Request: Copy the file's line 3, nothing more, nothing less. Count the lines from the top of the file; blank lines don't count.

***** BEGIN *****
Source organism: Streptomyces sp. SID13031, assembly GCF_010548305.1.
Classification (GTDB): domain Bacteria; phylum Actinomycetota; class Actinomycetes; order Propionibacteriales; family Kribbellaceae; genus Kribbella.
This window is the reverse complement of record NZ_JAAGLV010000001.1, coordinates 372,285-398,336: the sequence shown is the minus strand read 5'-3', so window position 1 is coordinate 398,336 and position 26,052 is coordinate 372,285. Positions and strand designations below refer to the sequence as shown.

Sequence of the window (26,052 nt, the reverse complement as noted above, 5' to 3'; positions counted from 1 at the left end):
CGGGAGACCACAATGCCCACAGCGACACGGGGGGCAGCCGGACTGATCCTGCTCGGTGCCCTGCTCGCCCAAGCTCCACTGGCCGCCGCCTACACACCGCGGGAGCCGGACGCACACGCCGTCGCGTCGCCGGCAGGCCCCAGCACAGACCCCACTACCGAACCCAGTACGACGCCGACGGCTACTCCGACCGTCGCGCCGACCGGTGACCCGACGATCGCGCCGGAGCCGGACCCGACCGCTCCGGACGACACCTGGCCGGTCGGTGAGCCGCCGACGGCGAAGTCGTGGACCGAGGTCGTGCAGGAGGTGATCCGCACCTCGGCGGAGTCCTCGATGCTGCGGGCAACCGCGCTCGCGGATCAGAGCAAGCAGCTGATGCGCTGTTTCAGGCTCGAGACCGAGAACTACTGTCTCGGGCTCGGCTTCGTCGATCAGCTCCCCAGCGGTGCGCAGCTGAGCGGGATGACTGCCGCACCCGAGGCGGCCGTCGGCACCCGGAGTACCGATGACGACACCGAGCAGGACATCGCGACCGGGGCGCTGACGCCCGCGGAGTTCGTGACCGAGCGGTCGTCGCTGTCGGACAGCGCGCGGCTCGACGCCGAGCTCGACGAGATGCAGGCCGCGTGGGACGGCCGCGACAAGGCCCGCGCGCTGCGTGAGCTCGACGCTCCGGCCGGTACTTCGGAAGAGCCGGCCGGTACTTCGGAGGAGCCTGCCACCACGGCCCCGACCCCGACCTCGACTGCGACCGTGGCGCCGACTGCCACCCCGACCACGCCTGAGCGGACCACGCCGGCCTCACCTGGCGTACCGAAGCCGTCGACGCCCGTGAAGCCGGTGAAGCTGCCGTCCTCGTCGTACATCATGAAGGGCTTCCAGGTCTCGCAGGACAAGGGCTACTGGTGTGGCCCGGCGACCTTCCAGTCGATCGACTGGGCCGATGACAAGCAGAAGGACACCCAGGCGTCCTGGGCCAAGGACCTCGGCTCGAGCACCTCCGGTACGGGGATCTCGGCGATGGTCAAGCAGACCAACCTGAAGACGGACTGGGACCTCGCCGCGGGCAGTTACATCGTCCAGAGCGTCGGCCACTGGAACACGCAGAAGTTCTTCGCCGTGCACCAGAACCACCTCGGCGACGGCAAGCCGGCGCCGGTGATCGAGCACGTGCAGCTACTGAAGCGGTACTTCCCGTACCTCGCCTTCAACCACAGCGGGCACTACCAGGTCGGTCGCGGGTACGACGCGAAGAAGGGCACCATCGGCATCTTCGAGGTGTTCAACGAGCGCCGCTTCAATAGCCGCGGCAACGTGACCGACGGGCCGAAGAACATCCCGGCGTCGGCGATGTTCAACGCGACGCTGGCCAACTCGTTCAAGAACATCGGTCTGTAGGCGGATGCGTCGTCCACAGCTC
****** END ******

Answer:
This window is the reverse complement of record NZ_JAAGLV010000001.1, coordinates 372,285-398,336: the sequence shown is the minus strand read 5'-3', so window position 1 is coordinate 398,336 and position 26,052 is coordinate 372,285. Positions and strand designations below refer to the sequence as shown.